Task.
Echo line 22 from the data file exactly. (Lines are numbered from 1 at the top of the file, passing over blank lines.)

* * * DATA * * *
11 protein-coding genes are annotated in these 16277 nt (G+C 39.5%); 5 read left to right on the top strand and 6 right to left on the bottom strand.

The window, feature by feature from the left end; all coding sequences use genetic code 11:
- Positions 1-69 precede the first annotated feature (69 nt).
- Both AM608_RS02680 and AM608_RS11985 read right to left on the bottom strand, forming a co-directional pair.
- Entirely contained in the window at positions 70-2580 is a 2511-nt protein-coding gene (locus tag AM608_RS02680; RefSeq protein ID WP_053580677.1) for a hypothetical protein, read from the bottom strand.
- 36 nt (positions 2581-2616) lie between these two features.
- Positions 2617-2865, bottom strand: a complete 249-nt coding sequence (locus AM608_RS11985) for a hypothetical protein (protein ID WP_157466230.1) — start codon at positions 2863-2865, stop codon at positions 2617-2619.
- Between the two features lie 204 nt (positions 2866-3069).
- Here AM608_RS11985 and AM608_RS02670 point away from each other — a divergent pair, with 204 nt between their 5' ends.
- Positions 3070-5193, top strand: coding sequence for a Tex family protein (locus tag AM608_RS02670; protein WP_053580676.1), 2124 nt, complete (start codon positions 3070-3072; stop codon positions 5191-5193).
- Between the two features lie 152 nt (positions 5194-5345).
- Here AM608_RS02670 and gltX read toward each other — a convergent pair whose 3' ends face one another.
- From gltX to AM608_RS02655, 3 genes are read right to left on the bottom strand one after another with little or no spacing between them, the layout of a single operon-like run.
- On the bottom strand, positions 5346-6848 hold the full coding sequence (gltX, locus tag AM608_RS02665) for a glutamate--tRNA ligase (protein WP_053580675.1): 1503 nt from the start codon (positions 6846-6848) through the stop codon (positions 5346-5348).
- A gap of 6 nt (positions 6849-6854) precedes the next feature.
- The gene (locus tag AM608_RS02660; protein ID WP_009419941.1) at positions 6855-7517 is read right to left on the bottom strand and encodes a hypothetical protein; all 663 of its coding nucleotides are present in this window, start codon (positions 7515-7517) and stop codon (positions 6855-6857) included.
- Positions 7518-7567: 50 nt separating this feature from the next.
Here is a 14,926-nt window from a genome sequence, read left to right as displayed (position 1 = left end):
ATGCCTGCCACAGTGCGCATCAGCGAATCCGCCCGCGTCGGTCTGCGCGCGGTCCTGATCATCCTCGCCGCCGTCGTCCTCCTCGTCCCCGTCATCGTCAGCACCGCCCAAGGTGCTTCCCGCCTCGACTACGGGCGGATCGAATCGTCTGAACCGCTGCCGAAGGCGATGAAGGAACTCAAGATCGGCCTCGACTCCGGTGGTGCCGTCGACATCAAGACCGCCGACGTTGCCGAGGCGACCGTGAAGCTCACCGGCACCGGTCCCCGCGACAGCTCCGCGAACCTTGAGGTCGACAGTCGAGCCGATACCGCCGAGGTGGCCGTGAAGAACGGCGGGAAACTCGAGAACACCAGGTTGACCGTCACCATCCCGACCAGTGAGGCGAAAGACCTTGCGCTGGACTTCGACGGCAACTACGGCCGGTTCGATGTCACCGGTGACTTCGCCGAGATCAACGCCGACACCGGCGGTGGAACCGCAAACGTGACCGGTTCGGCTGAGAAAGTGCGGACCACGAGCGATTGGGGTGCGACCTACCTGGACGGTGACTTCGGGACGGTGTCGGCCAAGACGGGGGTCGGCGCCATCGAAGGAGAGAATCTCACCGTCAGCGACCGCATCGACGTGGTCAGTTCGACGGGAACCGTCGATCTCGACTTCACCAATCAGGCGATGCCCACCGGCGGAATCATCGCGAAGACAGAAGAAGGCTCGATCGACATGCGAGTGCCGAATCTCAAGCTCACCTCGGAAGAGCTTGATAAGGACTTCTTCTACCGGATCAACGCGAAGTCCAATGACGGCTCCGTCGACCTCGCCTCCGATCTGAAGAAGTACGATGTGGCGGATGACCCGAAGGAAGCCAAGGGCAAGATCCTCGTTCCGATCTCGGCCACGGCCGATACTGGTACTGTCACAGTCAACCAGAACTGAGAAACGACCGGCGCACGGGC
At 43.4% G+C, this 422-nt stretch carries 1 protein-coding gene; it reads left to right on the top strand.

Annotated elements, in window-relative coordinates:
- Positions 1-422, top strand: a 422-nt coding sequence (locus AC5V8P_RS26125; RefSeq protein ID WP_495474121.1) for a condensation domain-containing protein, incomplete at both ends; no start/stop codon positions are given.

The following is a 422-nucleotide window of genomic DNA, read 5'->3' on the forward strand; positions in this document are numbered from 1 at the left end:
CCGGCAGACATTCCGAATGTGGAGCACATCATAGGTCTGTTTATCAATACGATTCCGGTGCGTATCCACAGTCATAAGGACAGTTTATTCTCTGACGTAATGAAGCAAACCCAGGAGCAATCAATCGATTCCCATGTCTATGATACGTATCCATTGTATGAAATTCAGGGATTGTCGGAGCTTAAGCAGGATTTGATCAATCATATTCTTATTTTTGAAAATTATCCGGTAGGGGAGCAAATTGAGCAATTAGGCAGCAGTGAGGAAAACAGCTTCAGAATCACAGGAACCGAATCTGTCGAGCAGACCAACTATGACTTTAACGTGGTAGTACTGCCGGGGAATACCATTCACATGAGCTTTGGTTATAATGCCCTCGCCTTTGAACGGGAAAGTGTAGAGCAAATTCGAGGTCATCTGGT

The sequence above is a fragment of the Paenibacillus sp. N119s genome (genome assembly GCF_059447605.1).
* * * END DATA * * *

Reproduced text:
- Positions 1-422, top strand: a 422-nt coding sequence (locus AC5V8P_RS26125; RefSeq protein ID WP_495474121.1) for a condensation domain-containing protein, incomplete at both ends; no start/stop codon positions are given.